What A Water Shortage Declaration Means For You
The Colorado River, which supplies water to millions of people in the Western United States and Mexico, is projected to shrink to lows never seen before. These new low water levels may trigger the first-ever shortage declaration that affects agriculture and municipalities in Arizona and Nevada significantly.
What Is The Cause For The Low Levels
States in the Western U.S. have been facing a megadrought for years. California has been on and off the drought cycle for years. Recently a drought was declared in 2006 that lasted until 2010. It was officially over, only to be declared again in 2011. That drought ran until 2017, when it was declared over only to be declared again in 2018, which continues to this day. California and the West have been in drought for the last 16 years. Lack of monsoon rains last year combined with spotty snowfall this winter make the problem worse. In addition, with the soil so dry coming into the snow season, the melting snow is quickly absorbed by the soil. This, combined with increasing average daily temperatures, makes a significant negative impact on the water cycle.
Who Feels The Pain
Because of the seven Western states (Colorado, New Mexico, Utah, Wyoming, Arizona, California, and Nevada) 2019 agreement to conserve Colorado River water Arizona and Nevada will be the first to feel the pain. Arizona stands to lose roughly 18% of its supply. This will impact Central Arizona Project’s customers. The C.A.P. is a 336-mile system of aqueducts and power plants extending from Lake Havasu to Tucson. Farmers and ranchers in this area are on notice the continuing drought means substantial water cuts next year. This can result in fewer crops grown and higher prices for everyone. Everyone feels the pain of drought, but some more than others.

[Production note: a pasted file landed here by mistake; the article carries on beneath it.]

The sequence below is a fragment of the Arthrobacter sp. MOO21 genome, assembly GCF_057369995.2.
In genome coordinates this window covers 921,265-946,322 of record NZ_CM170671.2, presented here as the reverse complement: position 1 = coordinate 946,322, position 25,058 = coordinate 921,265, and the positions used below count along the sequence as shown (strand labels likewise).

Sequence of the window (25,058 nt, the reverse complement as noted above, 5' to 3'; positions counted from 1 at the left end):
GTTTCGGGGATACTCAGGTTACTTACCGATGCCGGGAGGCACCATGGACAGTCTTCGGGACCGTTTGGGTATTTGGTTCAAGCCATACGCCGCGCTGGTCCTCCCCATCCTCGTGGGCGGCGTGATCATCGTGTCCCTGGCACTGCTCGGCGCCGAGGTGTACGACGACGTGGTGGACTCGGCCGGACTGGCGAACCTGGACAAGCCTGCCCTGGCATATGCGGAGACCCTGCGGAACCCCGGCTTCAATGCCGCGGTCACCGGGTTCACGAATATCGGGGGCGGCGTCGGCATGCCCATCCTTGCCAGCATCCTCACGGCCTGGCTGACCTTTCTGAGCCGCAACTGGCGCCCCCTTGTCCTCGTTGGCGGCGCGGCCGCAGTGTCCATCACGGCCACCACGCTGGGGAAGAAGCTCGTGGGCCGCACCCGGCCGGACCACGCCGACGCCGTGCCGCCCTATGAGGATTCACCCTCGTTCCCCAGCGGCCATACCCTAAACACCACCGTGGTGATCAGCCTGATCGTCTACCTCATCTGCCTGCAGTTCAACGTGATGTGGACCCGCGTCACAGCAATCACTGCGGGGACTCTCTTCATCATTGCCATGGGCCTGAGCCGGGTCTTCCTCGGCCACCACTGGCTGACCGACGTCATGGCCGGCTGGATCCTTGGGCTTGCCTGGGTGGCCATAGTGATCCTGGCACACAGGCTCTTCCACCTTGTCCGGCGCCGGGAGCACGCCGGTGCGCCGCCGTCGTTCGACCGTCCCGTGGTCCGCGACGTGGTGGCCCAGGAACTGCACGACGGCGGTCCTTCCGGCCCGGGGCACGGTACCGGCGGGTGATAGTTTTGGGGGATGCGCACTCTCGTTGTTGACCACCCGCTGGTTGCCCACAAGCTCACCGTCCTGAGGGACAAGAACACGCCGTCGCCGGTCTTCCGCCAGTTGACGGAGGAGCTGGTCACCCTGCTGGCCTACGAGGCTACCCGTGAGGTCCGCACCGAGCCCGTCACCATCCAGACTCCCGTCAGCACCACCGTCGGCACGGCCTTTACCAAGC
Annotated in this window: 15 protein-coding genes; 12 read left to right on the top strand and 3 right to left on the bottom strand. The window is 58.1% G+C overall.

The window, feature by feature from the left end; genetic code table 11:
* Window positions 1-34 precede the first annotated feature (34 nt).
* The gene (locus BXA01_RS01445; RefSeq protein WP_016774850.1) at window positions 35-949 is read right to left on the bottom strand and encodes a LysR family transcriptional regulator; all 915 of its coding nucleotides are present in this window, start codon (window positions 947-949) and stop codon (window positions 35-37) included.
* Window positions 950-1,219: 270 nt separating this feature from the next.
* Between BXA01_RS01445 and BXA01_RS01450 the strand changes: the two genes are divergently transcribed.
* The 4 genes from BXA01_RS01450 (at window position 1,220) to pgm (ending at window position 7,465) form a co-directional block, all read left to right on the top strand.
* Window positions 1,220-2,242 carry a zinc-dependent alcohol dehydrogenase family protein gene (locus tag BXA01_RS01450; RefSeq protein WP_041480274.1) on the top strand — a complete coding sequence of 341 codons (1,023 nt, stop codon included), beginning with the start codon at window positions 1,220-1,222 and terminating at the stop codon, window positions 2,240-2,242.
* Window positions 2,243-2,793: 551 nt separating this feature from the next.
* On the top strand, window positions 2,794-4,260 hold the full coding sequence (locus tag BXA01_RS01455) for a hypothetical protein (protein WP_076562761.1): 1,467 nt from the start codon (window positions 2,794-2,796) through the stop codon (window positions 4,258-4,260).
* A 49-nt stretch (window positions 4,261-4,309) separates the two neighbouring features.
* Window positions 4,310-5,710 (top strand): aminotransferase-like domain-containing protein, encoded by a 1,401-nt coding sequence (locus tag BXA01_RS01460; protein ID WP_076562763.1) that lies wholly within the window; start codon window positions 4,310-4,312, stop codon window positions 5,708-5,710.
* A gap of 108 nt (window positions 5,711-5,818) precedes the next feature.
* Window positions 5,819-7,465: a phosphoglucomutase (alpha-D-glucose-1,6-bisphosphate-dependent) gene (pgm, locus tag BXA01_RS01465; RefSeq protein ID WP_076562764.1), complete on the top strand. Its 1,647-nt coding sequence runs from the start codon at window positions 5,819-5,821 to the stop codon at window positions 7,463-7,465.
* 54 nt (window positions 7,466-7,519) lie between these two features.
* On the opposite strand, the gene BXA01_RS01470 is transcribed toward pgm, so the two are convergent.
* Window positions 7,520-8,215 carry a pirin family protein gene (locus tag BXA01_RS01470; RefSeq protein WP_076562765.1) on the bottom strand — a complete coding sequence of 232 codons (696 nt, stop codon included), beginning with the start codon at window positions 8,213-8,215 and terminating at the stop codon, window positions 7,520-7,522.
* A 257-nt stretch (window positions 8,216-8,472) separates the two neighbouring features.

Electricity will feel the pain too. Less water moving through dams means less power generated from water. This is particularly hurtful because hydroelectric power is less expensive than electricity sold at electricity markets. In Nevada, for the communities supporting hydroelectric power, their pain will be more than most.
California is experiencing severe, extreme, or exceptional drought in 85% of the state. Last month state water resources director Karla Nemeth reduced projected water deliveries to 5% of the requested demand. Not a 5% reduction, but a 5% of request. Central Valley growers could benefit from a drought emergency, gaining water from the Sacramento-San Joaquin Delta. However, with a recall election looming, Governor Newsom will likely consider the political outcomes of his decision when making decisions.
What Can We Do To Help
Please keep conserving. All of us together make a difference. If you need some ideas of how to conserve water, here is a link to 100 simple ways to save water. Support legislation promoting water conservation and motivating the purchase of water-conserving products. For example, today, you receive a rebate for purchasing smart controllers for your properties in many water districts. This stimulates the use of technology for water conservation. You can do lots more, and we would like to hear your suggestions in the comments. Let us know how you are making a difference.